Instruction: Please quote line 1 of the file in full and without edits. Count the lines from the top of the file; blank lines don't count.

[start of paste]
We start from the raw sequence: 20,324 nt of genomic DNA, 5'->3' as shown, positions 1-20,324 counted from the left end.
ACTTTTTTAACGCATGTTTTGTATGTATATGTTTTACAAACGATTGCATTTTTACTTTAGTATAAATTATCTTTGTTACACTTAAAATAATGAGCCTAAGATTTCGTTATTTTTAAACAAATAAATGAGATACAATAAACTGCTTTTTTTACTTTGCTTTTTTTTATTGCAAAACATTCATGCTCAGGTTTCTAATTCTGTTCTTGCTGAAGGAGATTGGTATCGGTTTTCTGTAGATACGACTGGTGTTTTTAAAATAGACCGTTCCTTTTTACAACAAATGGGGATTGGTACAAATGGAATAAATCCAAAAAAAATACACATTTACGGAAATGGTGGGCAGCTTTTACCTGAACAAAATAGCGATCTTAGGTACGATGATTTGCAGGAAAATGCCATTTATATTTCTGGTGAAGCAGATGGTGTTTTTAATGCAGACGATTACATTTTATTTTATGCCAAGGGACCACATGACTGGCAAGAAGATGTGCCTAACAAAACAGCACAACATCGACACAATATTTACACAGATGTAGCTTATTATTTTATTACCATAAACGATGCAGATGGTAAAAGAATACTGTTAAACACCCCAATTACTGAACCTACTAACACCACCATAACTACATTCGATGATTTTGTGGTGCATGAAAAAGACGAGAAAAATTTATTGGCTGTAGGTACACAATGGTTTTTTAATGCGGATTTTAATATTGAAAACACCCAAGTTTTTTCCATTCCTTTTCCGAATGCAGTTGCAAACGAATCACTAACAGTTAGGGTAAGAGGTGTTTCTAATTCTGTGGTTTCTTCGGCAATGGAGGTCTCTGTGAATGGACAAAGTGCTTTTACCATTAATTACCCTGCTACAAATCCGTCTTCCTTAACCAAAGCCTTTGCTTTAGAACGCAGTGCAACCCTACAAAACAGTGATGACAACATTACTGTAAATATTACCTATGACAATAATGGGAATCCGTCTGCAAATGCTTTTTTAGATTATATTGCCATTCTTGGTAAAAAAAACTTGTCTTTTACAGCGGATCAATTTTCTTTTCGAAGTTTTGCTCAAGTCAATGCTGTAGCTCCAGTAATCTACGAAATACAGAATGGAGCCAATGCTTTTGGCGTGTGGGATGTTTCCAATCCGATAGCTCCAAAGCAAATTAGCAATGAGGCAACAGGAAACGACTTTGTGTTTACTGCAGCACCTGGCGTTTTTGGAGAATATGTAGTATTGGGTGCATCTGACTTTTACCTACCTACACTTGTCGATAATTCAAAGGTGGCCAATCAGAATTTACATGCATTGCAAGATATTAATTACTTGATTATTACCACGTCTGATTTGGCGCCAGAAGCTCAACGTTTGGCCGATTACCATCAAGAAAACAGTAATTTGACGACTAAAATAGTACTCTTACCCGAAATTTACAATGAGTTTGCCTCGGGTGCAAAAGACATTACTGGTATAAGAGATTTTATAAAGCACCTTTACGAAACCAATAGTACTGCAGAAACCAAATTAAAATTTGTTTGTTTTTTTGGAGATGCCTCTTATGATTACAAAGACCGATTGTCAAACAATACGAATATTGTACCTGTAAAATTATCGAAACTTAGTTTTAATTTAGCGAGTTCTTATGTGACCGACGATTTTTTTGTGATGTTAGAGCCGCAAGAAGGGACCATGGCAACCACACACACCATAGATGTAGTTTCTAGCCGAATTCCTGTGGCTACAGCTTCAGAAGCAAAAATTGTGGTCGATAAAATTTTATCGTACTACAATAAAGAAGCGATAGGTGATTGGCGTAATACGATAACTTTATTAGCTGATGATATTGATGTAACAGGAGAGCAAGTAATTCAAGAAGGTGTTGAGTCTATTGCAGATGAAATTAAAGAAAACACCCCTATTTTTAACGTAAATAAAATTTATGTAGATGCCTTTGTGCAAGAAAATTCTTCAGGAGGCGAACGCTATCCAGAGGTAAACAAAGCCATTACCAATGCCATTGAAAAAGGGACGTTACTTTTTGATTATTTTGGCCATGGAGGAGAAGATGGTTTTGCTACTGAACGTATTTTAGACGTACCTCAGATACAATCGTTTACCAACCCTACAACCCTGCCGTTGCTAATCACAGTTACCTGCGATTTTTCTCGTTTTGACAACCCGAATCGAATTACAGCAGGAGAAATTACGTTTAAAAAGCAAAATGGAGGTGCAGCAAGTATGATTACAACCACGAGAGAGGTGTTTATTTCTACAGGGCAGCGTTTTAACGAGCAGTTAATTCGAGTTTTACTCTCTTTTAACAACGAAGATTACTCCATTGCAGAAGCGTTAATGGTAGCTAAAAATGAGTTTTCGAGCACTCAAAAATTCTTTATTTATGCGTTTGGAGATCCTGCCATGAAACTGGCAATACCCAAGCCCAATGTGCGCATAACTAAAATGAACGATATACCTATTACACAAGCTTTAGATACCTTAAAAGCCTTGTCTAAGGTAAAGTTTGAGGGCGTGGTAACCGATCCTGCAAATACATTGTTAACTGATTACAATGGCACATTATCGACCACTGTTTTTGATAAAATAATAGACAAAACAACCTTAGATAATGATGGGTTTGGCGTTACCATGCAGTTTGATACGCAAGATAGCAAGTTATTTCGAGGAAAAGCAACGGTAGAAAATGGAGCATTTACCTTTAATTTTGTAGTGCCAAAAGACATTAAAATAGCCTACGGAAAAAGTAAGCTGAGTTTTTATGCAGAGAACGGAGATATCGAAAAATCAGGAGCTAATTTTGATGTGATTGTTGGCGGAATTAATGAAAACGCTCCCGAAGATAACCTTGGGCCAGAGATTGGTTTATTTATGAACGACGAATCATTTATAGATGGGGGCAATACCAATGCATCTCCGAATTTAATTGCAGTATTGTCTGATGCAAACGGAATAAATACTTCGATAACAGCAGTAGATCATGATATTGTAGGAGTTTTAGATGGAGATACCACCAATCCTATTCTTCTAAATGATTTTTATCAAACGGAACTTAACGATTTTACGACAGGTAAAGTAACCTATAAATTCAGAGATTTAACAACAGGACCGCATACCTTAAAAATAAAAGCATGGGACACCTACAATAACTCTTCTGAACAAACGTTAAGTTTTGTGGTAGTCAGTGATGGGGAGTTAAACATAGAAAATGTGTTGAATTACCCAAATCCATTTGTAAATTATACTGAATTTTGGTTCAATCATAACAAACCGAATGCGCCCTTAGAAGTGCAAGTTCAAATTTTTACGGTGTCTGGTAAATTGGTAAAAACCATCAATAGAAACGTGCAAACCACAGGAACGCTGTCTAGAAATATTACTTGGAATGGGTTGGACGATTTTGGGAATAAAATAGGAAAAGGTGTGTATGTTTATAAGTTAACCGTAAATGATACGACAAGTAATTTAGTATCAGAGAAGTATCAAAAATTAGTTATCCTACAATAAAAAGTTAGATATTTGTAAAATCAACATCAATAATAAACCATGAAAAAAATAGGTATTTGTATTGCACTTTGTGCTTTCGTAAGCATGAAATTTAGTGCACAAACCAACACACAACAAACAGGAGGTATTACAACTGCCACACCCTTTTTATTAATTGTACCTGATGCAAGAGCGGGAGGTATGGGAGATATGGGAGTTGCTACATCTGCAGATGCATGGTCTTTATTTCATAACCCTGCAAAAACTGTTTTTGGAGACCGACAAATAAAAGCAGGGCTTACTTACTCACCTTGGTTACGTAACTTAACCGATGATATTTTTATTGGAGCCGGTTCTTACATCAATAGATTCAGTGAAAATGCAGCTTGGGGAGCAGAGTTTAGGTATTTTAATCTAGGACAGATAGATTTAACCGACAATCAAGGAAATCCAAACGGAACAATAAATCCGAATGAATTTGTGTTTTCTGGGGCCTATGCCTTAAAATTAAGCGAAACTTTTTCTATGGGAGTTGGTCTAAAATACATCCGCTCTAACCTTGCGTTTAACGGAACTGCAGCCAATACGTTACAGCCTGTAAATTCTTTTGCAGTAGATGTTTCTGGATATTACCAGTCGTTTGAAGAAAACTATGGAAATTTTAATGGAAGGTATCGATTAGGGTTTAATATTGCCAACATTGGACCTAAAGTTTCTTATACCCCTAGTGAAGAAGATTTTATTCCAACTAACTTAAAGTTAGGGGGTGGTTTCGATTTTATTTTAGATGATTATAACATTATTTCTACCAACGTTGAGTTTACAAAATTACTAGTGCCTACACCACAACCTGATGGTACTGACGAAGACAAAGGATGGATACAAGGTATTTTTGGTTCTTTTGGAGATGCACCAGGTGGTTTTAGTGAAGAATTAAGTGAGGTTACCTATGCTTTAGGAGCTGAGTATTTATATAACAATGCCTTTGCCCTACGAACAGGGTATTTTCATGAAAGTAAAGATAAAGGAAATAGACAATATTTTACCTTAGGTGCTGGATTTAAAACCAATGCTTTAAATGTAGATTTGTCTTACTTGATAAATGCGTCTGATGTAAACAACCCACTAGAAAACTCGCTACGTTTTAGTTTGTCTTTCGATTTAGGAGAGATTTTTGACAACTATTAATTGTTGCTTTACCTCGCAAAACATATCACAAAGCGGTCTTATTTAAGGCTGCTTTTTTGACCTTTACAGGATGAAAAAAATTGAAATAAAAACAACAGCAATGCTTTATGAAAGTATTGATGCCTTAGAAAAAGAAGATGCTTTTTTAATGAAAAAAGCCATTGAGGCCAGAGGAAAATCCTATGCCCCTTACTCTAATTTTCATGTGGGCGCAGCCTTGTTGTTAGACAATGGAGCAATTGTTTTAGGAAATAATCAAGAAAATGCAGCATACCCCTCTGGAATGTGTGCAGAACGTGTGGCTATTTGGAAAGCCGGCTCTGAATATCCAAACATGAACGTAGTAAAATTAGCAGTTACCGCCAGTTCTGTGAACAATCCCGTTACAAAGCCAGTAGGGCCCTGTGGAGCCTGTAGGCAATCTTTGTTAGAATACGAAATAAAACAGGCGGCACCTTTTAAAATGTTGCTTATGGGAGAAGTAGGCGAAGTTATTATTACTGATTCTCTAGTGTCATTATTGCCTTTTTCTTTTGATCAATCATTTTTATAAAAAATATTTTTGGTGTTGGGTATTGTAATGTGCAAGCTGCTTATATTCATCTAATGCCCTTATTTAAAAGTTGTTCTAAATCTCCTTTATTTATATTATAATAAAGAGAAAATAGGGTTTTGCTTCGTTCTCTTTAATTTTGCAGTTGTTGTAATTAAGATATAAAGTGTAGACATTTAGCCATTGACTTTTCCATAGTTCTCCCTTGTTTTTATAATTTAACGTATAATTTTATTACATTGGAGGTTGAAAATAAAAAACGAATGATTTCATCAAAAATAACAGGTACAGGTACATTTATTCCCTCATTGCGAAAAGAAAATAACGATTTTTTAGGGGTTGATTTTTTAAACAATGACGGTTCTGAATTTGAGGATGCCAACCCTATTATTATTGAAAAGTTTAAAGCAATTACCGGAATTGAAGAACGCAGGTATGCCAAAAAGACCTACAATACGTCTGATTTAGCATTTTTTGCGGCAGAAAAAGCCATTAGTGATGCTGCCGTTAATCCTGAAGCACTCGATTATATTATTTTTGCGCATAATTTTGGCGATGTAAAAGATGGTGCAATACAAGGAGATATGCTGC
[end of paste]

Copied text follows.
We start from the raw sequence: 20,324 nt of genomic DNA, 5'->3' as shown, positions 1-20,324 counted from the left end.